There is another side to this unpleasant coin, of course. Having spent several years on various book boards (including a now defunct board that used to be on the BBC website), I found inverse snobbery also pretty rife. Any time Ulysses was mentioned, say, there would inevitably be people popping up to say that it was all a big con trick, that Joyce was just “showing off”, that it is “pretentious”, that people who claim to love it are only trying to impress, and so on, and so forth. And they either did not seem to realise, or, more likely, did not care, that what they were saying was personally insulting: they were effectively saying that I, as a reader, am lying about enjoying Ulysses because I am only trying to impress; or that I am too thick to see through a “con trick” that they can see through so easily; and so on. I am sorry to say this kind of aggressive inverted snobbery was rife. And no, none of us who loved Joyce ever made “stick to Twilight” kind of comments.

      (I don’t know if you have the time or the inclination to look at the below-the-line comments on my own post in Ulysses on this blog, but there too I was accused of claiming to like this book only to impress: I had, needless (I hope) to say, made no disparaging comments about anyone else’s reading tastes.)

      I remember a few years ago attending an LSO concert conducted by Péter Eötvös where they played The Rite of Spring in the first half (fantastic performance, by the way), and Pierre Boulez’ Rituel – In Memorian Bruno Maderna in the second. I was not familiar at all with Boulez’ piece, but listened to it as attentively as I could, and found myself enjoying what little of it I managed to take in. Sure, it is difficult, but, as in literature, difficulty is not a modern invention: is it more difficult than Bach’s Art of Fugue? Or Beethoven’s late string quartets? And how much did I take in of those pieces at first hearing?

      In short, there really is too much snobbery all round – both the right-way-up snobbery, and also inverted snobbery. While comments about “white-haired old ladies who want wall-to-wall Rachmaninov” really are grotesquely offensive, and lead to a reaction against perceived elitism, it can work the other way round too: “You’re only claiming to love this book (or enjoy this piece of music) only to impress”, or “you’re being taken in by a con trick that I am too smart to fall for”, is also pretty offensive, and can also elicit an unwanted reaction.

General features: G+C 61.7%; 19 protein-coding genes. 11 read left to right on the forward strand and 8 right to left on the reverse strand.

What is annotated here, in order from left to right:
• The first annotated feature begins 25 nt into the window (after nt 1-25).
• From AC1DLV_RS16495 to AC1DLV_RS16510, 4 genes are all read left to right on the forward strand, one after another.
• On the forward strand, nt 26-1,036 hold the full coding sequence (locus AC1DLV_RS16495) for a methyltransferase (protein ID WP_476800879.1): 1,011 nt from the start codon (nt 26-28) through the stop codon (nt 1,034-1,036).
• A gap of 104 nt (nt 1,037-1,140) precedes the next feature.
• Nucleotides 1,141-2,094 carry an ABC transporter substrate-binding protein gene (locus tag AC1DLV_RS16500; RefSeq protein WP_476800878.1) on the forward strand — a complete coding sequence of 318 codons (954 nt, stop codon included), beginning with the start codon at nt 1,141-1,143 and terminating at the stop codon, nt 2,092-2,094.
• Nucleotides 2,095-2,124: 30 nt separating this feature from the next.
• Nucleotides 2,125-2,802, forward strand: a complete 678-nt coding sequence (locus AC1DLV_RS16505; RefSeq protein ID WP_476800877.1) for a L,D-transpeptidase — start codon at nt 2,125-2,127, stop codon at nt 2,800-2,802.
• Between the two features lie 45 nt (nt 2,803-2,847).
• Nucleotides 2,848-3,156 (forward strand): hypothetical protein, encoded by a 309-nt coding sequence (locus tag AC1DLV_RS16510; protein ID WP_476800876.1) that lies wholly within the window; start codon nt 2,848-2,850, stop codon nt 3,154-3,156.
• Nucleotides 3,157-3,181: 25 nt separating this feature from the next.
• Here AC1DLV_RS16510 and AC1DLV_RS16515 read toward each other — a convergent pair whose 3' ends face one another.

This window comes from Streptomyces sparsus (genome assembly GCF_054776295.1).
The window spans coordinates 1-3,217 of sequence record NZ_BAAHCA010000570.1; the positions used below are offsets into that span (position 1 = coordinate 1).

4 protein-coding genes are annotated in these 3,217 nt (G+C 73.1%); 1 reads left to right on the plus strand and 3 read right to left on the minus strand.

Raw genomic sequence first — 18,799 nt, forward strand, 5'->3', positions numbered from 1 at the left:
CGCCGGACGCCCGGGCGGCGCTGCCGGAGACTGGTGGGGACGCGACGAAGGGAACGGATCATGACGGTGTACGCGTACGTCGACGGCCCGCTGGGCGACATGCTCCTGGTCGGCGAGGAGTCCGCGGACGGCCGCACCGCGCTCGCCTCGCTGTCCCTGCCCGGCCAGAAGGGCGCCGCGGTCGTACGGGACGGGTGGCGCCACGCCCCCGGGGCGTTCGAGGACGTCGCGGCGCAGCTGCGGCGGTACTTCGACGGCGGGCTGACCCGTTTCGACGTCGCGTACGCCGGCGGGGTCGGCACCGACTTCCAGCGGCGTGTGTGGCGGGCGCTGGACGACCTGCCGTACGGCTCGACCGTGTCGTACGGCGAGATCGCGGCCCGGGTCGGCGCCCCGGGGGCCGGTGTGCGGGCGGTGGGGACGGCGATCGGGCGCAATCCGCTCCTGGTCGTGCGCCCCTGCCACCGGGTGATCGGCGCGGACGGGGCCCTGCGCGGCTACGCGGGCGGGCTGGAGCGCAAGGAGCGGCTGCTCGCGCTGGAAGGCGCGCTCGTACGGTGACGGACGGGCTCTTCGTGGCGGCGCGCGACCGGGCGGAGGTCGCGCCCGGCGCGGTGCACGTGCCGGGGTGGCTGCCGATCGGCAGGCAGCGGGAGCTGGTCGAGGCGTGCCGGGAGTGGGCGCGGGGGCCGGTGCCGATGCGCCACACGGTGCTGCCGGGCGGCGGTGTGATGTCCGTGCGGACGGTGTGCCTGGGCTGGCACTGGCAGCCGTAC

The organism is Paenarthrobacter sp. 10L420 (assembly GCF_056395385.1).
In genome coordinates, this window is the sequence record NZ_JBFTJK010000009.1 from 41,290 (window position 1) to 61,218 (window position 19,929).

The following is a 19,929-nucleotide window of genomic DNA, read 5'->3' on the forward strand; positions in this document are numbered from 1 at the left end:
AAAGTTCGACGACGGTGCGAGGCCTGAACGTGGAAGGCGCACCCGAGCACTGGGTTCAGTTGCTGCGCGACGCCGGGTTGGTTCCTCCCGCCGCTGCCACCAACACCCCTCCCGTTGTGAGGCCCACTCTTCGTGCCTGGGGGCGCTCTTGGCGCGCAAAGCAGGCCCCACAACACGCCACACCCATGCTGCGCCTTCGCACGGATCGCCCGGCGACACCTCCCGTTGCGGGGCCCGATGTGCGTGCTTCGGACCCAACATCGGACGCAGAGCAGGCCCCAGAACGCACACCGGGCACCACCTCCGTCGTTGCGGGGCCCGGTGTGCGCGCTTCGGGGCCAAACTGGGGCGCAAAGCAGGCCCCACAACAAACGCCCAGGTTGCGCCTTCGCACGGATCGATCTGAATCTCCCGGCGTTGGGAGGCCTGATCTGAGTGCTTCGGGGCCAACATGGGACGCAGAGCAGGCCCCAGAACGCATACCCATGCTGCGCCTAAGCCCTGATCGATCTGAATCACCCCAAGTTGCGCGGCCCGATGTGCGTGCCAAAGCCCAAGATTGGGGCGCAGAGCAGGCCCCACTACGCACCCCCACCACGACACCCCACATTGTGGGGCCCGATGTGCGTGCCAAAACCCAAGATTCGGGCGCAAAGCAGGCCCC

In this post, I was trying to argue against the contention (for it is no more than that) that modernists deliberately made their works difficult (works that didn’t presumably need to be difficult) in order to keep the “masses” at a distance. To be honest, I barely know where even to start to unpack that one!

      While broadsides against elitism, or of perceived elitism, can indeed, as you say, be provoked by snobbery, that is not, I think, always the case. Take a look at this, for instance: https://www.theguardian.com/commentisfree/2017/mar/27/music-lessons-children-white-wealthy Here, a Guardian columnist seriously argues that we should not be teaching children how to read music in music classes, because that is – yes, you’ve guessed it – “white and elitist”. Now, our own boy has a fairly severe form of Asperger’s Syndrome. When he was 14, we were told by his teachers not even to think about further education for him, as he wouldn’t be up to it. We persisted against the advice given, and last year, he gained a B.Mus. degree from Trinity Laban Conservatoire, and is now at Aberdeen University studying for an M.Mus. degree. Learning music theory (including learning to read music) gave him a lifeline. And he is neither white, nor elitist (he was educated at a comprehensive school). But whom should I believe? – our own experiences, or some Guardian columnist who knows what’s best for us? The levels of inverted snobbery I find in this article – what I believe is termed ressentiment – seem to me simply extraordinary!

      Best wishes for now, Himadri

      Reply

  4. Hello Himadri